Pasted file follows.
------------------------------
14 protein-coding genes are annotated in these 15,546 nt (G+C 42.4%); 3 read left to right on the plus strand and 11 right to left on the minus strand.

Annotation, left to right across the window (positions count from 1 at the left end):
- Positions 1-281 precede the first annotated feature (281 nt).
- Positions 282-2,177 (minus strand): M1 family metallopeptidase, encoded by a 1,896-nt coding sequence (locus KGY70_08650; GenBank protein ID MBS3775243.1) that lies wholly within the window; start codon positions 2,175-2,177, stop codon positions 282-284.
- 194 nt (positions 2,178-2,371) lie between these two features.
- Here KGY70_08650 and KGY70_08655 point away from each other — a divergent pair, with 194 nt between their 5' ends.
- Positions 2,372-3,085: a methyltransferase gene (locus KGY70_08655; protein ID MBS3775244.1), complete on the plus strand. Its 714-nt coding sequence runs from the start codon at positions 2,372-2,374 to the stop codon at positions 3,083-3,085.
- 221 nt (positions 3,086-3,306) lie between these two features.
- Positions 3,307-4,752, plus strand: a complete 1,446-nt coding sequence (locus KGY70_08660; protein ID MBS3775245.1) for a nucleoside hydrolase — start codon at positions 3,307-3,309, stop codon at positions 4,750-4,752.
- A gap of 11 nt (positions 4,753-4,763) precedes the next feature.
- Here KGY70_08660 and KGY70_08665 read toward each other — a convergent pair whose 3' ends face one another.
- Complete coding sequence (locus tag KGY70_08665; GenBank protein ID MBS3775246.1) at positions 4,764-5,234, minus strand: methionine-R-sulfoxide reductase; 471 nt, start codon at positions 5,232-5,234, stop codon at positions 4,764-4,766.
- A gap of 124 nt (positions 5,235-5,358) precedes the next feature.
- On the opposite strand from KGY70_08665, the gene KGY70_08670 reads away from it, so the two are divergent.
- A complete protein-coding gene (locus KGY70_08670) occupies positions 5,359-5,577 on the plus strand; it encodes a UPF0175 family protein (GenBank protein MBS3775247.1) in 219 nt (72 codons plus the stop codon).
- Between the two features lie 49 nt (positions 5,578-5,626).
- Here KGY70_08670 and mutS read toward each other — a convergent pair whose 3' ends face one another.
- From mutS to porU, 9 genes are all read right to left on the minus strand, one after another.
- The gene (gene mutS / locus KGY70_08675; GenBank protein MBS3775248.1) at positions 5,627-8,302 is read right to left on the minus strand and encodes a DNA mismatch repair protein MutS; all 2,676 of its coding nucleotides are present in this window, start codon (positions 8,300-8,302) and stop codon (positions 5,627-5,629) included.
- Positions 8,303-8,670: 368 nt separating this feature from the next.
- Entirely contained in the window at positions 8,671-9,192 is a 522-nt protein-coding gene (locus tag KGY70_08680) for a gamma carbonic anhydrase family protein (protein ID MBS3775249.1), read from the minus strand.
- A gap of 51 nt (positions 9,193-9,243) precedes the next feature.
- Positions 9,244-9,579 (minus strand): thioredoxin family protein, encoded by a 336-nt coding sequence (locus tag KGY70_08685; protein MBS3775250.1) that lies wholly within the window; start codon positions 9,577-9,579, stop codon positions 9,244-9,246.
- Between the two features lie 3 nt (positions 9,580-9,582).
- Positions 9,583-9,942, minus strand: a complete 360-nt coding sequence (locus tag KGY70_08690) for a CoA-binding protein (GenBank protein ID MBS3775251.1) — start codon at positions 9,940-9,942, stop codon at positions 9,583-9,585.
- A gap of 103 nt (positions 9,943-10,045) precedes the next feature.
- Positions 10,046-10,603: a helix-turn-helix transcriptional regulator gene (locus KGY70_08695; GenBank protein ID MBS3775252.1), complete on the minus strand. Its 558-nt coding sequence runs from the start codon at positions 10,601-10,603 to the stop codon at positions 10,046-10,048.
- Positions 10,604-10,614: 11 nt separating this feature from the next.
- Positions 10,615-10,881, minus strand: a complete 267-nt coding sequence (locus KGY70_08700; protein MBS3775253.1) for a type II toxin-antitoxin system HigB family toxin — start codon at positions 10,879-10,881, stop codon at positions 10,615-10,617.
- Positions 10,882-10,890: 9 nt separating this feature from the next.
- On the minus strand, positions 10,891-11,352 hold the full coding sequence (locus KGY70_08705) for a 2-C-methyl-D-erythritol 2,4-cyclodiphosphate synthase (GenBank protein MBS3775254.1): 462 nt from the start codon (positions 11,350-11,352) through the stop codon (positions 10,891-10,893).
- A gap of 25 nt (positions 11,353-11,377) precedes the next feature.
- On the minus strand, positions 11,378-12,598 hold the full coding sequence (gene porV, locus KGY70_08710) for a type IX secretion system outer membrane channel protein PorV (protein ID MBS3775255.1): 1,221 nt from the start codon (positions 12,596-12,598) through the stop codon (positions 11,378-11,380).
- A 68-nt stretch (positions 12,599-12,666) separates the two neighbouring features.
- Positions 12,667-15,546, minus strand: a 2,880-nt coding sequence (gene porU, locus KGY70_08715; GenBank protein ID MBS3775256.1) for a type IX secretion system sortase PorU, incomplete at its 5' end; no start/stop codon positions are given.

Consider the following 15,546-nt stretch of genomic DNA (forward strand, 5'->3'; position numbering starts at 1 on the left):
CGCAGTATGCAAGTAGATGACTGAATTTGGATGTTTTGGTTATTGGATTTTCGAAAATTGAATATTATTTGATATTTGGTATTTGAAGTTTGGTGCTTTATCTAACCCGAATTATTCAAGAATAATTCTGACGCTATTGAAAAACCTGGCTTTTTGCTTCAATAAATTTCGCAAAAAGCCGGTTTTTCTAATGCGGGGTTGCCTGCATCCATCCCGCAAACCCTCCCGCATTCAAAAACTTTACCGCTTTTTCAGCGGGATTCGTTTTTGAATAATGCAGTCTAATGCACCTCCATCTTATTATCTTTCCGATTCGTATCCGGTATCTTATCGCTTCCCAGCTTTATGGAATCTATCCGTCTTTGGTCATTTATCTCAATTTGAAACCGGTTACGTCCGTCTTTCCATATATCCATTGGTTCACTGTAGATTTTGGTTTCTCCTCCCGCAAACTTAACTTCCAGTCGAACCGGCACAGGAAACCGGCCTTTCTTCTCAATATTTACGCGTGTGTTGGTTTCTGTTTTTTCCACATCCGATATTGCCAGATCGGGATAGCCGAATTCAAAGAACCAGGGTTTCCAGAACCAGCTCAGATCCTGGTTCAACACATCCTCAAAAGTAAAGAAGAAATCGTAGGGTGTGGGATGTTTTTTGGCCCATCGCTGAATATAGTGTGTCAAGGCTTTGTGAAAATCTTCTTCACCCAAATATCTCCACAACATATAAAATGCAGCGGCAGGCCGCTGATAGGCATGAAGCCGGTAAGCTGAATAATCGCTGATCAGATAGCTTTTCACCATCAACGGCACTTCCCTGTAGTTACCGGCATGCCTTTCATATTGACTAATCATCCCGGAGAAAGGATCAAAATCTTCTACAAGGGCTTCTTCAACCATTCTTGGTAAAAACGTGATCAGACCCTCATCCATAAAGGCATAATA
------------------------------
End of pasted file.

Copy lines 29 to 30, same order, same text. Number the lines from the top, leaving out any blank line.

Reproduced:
- Positions 10,615-10,881, minus strand: a complete 267-nt coding sequence (locus KGY70_08700; protein MBS3775253.1) for a type II toxin-antitoxin system HigB family toxin — start codon at positions 10,879-10,881, stop codon at positions 10,615-10,617.
- Positions 10,882-10,890: 9 nt separating this feature from the next.